Enduros: Lemons/Chump/AER/etc – Endurance Racing is a very different type of racing from Sprints. Rather than battling 3 wide into a corner, enduros reward patient, smart, consistent driving with clean pitstops and excessive preparation. Some say it’s a bit like an open track HPDE day, but with trophies. With Spec Miata’s steadfast reliability and low appetite for consumables, they make a very good endurance racing car… if you’re into that sort of thing. Similar to the other “Catch-all” race classes, beware if buying a Miata built just for or modified to accommodate endurance racing, many would take even more work to be truly SM legal than a ST6/STL/ITA car. Beware of things like a cage built too tall to fit with a standard hardtop.
With Spec Miata’s popularity, there are several regional series based out of specific Track Driver’s clubs like Lime Rock and Monticello. Check local club tracks near you if you’re interested. Here are a couple by me:
Lime Rock Drivers Club Is the exclusive club for Lime Rock Park. While Lime Rock is home to a full schedule of external clubs who race, run schools, and run HPDE events at the track – this series is for members of the actual track club. They run a 5-6 race schedule each year and cars are expected to be run following the current SCCA rulebook.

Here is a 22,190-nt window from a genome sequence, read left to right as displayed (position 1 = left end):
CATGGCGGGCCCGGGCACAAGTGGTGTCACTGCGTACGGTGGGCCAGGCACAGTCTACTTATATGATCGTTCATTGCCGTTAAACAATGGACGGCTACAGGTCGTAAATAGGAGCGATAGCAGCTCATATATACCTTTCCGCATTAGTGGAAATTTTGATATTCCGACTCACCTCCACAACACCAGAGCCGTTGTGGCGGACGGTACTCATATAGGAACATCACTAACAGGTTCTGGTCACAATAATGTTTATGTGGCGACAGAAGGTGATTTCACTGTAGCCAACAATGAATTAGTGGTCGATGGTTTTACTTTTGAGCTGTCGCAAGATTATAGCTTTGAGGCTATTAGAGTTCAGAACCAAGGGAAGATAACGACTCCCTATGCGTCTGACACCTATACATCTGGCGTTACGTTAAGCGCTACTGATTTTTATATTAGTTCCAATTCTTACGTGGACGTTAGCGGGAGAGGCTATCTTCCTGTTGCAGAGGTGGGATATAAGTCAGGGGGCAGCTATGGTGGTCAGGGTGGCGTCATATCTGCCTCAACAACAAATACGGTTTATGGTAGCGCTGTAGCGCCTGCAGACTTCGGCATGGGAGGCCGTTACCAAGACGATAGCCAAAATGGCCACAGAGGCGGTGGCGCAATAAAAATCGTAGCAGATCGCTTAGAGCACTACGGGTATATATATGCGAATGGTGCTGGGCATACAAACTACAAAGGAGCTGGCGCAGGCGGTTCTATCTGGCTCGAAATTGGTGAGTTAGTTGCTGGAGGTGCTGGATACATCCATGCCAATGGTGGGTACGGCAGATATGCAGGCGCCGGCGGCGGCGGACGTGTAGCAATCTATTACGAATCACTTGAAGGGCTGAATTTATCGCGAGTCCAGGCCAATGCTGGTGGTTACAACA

Monticello Motor Club May be one of the most private and exclusive tracks in the country, with very little access outside of members. But behind closed gates they run a pretty popular Spec-Miata adjacent series for their members. There are rumors that the list of tolerated modifications is much more significant than a standard Spec Miata, with visible headers and the faint smell of burning race gas wafting around the paddock… but it works for them and they draw some impressive 15-25 car fields for a full season racing schedule every summer.
Hopefully that little bit of info helps you distinguish between the different types of Miatas on track. If you see any omissions, issues, or outdated info, drop a comment and I’ll fix it.